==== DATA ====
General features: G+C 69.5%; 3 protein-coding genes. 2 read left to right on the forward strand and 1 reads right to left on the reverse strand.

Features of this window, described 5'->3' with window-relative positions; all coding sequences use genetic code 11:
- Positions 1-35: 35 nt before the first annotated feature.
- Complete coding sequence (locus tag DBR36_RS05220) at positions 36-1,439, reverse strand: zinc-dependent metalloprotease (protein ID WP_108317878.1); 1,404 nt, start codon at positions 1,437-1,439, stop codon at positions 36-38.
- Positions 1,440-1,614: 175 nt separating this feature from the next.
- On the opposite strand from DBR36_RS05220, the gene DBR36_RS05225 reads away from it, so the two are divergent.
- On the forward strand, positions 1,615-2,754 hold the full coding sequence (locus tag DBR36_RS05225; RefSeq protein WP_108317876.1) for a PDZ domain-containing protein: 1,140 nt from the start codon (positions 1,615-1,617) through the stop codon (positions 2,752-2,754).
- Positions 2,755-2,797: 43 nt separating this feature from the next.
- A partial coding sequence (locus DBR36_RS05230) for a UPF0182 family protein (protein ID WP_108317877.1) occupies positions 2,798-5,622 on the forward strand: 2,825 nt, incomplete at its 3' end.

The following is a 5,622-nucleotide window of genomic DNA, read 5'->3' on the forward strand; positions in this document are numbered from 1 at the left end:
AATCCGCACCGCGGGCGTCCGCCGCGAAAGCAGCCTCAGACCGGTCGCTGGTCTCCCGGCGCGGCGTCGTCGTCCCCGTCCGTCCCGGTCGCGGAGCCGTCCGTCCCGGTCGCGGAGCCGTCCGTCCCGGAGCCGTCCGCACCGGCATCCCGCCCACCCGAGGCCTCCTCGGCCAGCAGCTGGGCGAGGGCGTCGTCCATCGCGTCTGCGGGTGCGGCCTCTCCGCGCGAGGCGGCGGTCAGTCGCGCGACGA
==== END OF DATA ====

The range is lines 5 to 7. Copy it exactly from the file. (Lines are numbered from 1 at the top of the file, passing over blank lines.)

- Positions 1,440-1,614: 175 nt separating this feature from the next.
- On the opposite strand from DBR36_RS05220, the gene DBR36_RS05225 reads away from it, so the two are divergent.
- On the forward strand, positions 1,615-2,754 hold the full coding sequence (locus tag DBR36_RS05225; RefSeq protein WP_108317876.1) for a PDZ domain-containing protein: 1,140 nt from the start codon (positions 1,615-1,617) through the stop codon (positions 2,752-2,754).